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by Kate O’Brien, MD

I’m a pediatrician, and an infectious disease pediatrician at that. We’re supposed to know what to do when a baby has pneumonia. But apparently that’s not always true. I’ve treated hundreds of such cases – but this time was different. When it’s your own infant, none of that experience matters.

Jack looked at me with what seemed like panic in his eyes. Coughing, crying, breathing fast, sleeping in fits and spurts. Babies aren’t supposed to breathe that fast. He lay beside me in bed. It was the day before Christmas and I just kept telling myself that we’d be better soon. Apparently that’s not true, either. We both had influenza, I’m sure of that. If you’ve had it you’ll know what I mean: I felt like hell, exhausted, muscle aches, and every time I coughed it felt like sandpaper scraping over my trachea.  But since I’m an infectious disease doc, of course we were vaccinated! Well, apparently that wasn’t true this year. I had every intention of getting that done weeks earlier, but life got in the way.

The middle of the night always makes things worse, or at least things seem worse. So we became “that family,” calling our neighbors in the middle of the night to care for our two-year old while we drove to the hospital with Jack. So many times I was that doctor we were about to meet in the emergency room, scratching my head wondering, “Why did they wait the whole day at home and decide to finally come in at 2 in the morning?” Well now I knew. Sometimes it doesn’t get better. Jack had pneumonia, which was visible on the chest x-ray, and needed antibiotics.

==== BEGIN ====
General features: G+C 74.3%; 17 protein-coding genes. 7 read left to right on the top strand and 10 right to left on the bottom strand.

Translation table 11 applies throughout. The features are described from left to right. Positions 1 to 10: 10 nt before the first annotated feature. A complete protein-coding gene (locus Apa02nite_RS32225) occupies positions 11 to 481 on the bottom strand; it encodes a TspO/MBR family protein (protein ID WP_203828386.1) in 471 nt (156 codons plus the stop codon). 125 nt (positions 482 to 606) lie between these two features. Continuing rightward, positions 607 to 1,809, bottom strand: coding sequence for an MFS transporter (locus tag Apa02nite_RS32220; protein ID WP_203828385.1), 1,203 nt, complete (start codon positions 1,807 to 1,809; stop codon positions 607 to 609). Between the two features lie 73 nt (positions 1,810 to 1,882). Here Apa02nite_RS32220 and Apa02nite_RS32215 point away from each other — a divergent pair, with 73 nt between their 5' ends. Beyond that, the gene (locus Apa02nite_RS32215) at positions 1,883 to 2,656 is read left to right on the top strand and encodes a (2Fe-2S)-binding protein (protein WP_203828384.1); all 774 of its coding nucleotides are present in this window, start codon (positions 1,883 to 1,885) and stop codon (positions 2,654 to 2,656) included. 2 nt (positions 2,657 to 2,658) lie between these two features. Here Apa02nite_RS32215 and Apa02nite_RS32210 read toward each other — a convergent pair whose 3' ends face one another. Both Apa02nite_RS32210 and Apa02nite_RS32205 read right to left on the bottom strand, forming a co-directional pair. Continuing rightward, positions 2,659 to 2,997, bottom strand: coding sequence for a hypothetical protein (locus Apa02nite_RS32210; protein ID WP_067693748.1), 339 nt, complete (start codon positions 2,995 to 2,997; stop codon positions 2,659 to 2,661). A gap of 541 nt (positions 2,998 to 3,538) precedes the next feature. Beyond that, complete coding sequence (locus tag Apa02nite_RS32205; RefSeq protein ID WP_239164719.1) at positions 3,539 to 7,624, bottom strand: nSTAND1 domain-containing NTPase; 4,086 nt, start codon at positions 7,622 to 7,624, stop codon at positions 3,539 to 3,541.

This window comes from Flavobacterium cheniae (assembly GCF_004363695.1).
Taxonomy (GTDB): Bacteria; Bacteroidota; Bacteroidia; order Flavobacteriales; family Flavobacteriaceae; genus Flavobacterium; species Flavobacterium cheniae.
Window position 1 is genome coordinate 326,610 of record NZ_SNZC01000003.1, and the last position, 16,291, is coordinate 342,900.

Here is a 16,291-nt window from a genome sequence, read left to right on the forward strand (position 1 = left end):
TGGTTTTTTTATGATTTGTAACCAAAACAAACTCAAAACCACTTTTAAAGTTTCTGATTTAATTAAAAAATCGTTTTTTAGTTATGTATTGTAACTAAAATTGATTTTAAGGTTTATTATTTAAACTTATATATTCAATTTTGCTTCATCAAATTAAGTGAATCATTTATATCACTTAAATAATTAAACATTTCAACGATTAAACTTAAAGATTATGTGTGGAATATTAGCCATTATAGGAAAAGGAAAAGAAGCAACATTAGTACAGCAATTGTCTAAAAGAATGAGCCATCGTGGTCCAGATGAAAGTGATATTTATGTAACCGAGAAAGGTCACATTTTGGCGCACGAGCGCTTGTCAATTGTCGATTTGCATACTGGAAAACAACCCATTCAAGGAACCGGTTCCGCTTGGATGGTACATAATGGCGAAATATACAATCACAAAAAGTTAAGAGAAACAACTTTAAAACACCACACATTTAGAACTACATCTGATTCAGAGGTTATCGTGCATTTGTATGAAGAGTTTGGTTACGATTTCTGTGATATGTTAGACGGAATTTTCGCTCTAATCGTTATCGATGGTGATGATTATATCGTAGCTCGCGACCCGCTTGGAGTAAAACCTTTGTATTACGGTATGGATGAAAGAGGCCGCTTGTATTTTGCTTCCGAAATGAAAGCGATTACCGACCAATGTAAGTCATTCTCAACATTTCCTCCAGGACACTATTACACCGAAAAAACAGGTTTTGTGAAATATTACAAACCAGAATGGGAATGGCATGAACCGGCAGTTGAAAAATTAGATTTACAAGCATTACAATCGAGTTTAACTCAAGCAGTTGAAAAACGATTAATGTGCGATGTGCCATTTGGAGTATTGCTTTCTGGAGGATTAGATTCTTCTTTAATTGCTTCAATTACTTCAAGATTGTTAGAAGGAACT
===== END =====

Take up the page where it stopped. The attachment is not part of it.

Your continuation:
Every day, of every year, millions of children get pneumonia and struggle to breathe. More than a million of them don’t get the treatment they need and die. Every day of every year, something unimaginable to the mothers we are, happens to mothers we don’t know, over 90% of them living in poor countries in Africa and Asia. Their child dies from pneumonia, right in front of their eyes. It’s senseless. It’s inhuman. Vaccines against the biggest pneumonia-causing bacteria, Hib and pneumococcus, along with other simple strategies, can prevent these deaths.

So, this year on World Pneumonia Day, look at your kids and remember to get them vaccinated, remember to get yourself vaccinated and remember that not every mother is so lucky…yet. The GAVI Alliance is helping give those mothers the same opportunity for their kids, faster than ever before for any vaccine. At a time when the world seems to be more complicated than ever, this seems like a pretty sensible thing to do.

Dr. Kate O’Brien, MD, is a pediatrician, epidemiologist and Deputy Director of the International Vaccine Access Center (IVAC), Johns Hopkins Bloomberg School of Public Health. She is the winner of the 2011 US Presidential Early Career Award for Scientists and Engineers.

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